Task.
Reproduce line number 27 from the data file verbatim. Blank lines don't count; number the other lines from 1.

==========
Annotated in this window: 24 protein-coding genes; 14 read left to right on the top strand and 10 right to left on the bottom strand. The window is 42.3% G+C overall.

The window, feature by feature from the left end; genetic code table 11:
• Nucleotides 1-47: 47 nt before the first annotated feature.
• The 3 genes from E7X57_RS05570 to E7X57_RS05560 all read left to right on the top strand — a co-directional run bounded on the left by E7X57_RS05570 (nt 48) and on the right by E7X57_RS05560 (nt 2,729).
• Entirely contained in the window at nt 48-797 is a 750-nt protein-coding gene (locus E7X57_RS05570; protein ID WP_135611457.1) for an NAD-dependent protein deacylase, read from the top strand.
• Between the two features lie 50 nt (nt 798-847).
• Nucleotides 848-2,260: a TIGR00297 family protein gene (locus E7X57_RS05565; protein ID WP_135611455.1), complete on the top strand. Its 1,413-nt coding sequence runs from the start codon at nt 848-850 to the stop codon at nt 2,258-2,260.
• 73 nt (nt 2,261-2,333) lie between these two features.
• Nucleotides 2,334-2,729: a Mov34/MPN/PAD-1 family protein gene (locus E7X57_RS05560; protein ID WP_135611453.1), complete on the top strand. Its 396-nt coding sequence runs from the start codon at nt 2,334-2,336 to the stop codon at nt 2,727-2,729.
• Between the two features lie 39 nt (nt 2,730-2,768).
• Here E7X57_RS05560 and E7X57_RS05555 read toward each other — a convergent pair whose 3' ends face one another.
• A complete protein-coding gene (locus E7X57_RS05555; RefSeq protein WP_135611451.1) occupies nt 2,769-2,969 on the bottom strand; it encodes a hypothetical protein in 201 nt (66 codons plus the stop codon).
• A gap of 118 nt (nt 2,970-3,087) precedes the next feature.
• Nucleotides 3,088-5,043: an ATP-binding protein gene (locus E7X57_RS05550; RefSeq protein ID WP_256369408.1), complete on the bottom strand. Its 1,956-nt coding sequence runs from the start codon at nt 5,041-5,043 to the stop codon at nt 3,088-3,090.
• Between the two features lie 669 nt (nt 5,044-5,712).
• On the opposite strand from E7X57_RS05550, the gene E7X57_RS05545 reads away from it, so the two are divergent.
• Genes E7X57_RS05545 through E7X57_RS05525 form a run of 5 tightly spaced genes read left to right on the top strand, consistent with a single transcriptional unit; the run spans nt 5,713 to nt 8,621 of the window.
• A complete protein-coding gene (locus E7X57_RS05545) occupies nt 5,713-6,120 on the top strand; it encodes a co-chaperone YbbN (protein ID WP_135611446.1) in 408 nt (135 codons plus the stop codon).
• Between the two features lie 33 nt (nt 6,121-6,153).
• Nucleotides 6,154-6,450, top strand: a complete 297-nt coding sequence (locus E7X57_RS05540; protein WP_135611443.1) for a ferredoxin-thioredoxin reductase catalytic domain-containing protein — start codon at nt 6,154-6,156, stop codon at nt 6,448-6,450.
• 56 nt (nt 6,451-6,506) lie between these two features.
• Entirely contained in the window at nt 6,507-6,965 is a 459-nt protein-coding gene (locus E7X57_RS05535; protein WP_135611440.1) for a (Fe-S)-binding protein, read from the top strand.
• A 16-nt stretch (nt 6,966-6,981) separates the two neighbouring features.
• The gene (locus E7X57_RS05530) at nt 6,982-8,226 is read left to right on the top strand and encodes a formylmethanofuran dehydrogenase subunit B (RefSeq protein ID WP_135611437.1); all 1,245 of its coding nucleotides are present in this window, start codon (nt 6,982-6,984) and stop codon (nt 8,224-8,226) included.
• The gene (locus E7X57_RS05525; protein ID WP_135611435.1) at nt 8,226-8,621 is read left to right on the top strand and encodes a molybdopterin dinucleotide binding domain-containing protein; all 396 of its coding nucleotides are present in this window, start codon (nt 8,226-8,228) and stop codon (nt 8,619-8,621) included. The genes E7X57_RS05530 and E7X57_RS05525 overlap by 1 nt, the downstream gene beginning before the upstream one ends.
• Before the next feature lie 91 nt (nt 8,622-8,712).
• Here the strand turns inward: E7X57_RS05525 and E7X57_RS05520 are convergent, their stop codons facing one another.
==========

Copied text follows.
• Here the strand turns inward: E7X57_RS05525 and E7X57_RS05520 are convergent, their stop codons facing one another.